Release Date: June 1, 2012
Buffalo, N.Y. -- Childrens' psychosocial problems are among the most common reasons for pediatric office visits. But, because there is a critical shortage of child and adolescent psychiatrists in the nation and in New York State, many pediatricians and family physicians end up providing much of their patients' psychiatric care.
Through 2014, New York State pediatricians and family physicians will be getting some much-needed help, thanks to a project being led by David Kaye, MD, professor of psychiatry in the University at Buffalo School of Medicine and Biomedical Sciences.
Kaye is project director on Child and Adolescent Psychiatry for Primary Care (CAP PC), a $2.4 million grant led by UB and funded by New York State that is designed to address problems stemming from the critical shortage of child and adolescent psychiatrists.
"Across the U.S., we have large numbers of children with mental health needs and few child psychiatrists to care for them, and the situation in New York State is no different," Kaye says. "While other local or regional consultation programs exist around the country, there are only a few statewide programs and CAP PC is the first in the U.S. to include a comprehensive educational component."
The educational component involves providing to primary care physicians a Mini Fellowship in Child and Adolescent Mental Health, a training program developed by the REACH Institute, which helps health care providers treat the mental health needs of children and adolescents.
The CAP PC grant supports a program in which psychiatrists and other mental health professionals with a minimum of master's level training, provide educational and consultative services through a toll-free help-line for primary care physicians throughout New York State to help them treat young patients with mild to moderate mental health needs.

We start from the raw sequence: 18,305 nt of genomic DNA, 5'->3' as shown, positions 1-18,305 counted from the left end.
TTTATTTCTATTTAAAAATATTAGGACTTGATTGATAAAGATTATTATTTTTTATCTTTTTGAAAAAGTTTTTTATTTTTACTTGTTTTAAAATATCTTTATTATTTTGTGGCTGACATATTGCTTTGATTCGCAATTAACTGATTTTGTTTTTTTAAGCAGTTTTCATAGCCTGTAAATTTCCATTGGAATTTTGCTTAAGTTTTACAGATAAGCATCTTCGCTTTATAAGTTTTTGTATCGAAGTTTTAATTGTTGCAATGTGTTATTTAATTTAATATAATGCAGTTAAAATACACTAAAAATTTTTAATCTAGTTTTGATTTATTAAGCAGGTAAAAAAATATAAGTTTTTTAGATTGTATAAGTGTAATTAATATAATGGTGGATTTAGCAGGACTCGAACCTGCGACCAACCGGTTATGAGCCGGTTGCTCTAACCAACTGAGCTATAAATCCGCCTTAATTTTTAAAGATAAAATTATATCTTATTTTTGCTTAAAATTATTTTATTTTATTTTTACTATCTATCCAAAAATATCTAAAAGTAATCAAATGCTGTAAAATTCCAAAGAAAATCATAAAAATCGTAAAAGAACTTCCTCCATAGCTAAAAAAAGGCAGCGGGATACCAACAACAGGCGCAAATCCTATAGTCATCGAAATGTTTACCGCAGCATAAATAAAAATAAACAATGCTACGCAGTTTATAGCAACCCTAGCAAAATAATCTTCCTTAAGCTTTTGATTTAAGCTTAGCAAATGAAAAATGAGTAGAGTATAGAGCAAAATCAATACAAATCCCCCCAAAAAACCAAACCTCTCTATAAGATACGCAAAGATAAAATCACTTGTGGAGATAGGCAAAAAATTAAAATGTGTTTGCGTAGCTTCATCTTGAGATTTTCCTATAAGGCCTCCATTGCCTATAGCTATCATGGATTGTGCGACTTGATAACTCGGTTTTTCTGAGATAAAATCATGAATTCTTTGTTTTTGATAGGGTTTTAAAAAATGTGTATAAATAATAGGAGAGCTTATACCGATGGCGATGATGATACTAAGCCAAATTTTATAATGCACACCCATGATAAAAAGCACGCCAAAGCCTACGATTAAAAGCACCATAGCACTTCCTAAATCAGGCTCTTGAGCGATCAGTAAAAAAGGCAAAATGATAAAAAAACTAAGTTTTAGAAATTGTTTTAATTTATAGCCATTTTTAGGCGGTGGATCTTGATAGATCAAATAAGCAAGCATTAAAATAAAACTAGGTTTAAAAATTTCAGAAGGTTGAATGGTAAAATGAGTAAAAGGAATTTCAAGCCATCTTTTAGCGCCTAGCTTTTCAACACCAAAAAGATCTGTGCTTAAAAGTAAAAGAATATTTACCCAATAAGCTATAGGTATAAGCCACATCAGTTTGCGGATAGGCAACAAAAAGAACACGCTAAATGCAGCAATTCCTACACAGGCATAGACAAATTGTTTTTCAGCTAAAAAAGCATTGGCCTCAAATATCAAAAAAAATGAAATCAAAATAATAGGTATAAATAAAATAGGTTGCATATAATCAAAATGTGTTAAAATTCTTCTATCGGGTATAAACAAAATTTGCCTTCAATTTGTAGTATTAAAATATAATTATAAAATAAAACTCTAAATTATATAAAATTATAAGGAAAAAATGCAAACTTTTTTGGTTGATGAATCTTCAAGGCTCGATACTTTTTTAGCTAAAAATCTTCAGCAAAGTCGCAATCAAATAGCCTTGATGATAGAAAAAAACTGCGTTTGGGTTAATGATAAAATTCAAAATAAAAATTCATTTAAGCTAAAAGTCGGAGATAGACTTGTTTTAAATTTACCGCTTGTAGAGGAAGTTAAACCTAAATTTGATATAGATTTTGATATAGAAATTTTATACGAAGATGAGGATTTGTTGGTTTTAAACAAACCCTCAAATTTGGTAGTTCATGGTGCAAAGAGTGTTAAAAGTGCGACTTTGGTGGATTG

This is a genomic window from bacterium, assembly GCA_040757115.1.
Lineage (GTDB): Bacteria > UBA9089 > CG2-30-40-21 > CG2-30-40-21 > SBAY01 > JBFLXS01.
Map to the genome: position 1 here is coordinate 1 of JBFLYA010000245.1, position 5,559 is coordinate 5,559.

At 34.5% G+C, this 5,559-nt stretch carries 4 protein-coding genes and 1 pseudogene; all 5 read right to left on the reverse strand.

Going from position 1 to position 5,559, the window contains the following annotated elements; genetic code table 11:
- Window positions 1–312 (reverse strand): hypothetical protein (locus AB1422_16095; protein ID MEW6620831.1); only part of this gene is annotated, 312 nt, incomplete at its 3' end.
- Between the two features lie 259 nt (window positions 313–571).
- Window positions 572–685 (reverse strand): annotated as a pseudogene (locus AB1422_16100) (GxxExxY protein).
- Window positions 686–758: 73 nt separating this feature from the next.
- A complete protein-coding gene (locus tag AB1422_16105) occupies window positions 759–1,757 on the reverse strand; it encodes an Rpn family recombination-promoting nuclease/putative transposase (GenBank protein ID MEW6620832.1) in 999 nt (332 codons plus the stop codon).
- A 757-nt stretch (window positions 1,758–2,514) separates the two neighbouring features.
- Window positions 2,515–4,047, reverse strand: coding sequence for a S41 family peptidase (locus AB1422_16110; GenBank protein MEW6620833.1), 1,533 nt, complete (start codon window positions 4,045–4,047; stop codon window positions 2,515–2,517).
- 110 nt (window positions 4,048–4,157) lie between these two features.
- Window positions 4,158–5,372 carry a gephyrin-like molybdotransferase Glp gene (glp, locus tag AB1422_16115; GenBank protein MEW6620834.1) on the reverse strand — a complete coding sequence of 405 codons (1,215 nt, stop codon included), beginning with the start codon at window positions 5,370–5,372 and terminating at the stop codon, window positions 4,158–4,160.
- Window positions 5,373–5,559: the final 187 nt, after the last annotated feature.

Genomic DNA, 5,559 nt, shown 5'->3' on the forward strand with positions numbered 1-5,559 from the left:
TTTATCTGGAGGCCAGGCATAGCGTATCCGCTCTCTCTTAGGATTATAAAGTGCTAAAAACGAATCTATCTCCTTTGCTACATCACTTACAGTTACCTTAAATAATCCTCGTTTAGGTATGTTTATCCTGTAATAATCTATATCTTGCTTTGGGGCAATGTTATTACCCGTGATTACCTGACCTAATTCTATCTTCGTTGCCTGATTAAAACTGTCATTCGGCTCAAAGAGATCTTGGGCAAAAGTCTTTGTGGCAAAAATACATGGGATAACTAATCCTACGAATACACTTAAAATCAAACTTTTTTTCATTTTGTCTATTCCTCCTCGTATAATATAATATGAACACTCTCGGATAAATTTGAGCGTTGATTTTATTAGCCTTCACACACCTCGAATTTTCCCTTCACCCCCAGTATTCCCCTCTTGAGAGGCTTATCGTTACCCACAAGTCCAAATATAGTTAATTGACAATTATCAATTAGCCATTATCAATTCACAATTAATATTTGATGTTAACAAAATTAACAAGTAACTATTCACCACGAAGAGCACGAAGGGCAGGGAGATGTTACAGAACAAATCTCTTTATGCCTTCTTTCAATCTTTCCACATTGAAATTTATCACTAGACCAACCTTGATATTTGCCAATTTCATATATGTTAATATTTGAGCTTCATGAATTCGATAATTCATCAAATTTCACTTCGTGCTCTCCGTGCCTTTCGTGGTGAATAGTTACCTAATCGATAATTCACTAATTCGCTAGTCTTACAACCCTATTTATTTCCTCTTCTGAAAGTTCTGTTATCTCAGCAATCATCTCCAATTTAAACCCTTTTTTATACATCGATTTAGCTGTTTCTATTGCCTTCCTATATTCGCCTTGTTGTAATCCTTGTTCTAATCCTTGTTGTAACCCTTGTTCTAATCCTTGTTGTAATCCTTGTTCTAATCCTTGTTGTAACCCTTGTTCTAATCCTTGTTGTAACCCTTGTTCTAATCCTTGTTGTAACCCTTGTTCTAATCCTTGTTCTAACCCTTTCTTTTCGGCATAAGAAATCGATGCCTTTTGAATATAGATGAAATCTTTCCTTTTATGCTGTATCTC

"The goal of the CAP PC program is not only to support primary care physicians by providing consultations, but also to improve their skills in assessment and management of child mental health problems," says Kaye, director of training in child and adolescent psychiatry at UB.
The service is available from Monday through Friday from 9 a.m. to 5 p.m. to respond in real time to requests for assistance from pediatricians and family physicians, providing information about medications, therapy, referrals and resources they can access locally. More information is available at http://www.cappcny.org/home/
Kaye stresses that the program is for mild to moderate cases, not emergencies or those that clearly belong in the mental health system. "CAP PC is designed to provide assistance on cases where the child can be managed successfully in the primary care setting," he says.
From 2006 to 2011, Kaye addressed similar issues with the Rapid Pediatric Psychiatric Consultation project that he had been awarded from the Peter and Elizabeth C. Tower Foundation.
New York's CAP PC program grew out of an effort that involved the American Academy of Pediatrics and the American Academy of Family Physicians along with the New York State Office of Mental Health to discuss ways to remedy the shortage of physicians who could address childrens' mental health issues. The funding of the CAP PC, Kaye notes, dovetails with federal and state initiatives to create medical homes, which are designed to meet all of a patients' physical and mental health care needs.
Kaye's collaborators on the project at UB are Steve Dubovsky, MD, Ken Leonard, PhD, Beth Smith, MD, and Alex Cogswell, PhD, all in the Department of Psychiatry. Other institutions collaborating with UB on CAP PC are the University of Rochester, Columbia University, SUNY Upstate and Long Island Jewish/North Shore University.